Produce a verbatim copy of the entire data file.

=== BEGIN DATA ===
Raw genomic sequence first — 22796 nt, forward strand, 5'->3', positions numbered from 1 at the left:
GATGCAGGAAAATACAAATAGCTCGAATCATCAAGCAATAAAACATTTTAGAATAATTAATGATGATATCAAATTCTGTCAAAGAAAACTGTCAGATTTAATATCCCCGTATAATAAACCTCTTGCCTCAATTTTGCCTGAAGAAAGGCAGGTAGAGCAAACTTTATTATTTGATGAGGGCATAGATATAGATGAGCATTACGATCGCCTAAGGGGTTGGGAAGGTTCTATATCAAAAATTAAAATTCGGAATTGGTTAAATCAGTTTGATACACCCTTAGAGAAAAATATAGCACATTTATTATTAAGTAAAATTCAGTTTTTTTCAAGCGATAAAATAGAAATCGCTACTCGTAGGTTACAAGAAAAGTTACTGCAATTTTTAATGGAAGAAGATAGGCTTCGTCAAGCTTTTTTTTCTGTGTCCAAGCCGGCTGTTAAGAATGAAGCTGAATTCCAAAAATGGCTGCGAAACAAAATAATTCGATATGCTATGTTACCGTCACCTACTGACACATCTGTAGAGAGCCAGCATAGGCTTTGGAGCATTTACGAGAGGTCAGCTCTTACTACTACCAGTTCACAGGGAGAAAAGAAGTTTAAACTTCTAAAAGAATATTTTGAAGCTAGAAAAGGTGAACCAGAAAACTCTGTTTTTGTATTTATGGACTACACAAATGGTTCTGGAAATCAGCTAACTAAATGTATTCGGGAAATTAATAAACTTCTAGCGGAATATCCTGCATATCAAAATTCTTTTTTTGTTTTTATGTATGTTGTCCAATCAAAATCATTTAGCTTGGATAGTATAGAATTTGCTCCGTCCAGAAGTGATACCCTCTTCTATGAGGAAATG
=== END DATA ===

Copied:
Raw genomic sequence first — 22796 nt, forward strand, 5'->3', positions numbered from 1 at the left:
GATGCAGGAAAATACAAATAGCTCGAATCATCAAGCAATAAAACATTTTAGAATAATTAATGATGATATCAAATTCTGTCAAAGAAAACTGTCAGATTTAATATCCCCGTATAATAAACCTCTTGCCTCAATTTTGCCTGAAGAAAGGCAGGTAGAGCAAACTTTATTATTTGATGAGGGCATAGATATAGATGAGCATTACGATCGCCTAAGGGGTTGGGAAGGTTCTATATCAAAAATTAAAATTCGGAATTGGTTAAATCAGTTTGATACACCCTTAGAGAAAAATATAGCACATTTATTATTAAGTAAAATTCAGTTTTTTTCAAGCGATAAAATAGAAATCGCTACTCGTAGGTTACAAGAAAAGTTACTGCAATTTTTAATGGAAGAAGATAGGCTTCGTCAAGCTTTTTTTTCTGTGTCCAAGCCGGCTGTTAAGAATGAAGCTGAATTCCAAAAATGGCTGCGAAACAAAATAATTCGATATGCTATGTTACCGTCACCTACTGACACATCTGTAGAGAGCCAGCATAGGCTTTGGAGCATTTACGAGAGGTCAGCTCTTACTACTACCAGTTCACAGGGAGAAAAGAAGTTTAAACTTCTAAAAGAATATTTTGAAGCTAGAAAAGGTGAACCAGAAAACTCTGTTTTTGTATTTATGGACTACACAAATGGTTCTGGAAATCAGCTAACTAAATGTATTCGGGAAATTAATAAACTTCTAGCGGAATATCCTGCATATCAAAATTCTTTTTTTGTTTTTATGTATGTTGTCCAATCAAAATCATTTAGCTTGGATAGTATAGAATTTGCTCCGTCCAGAAGTGATACCCTCTTCTATGAGGAAATG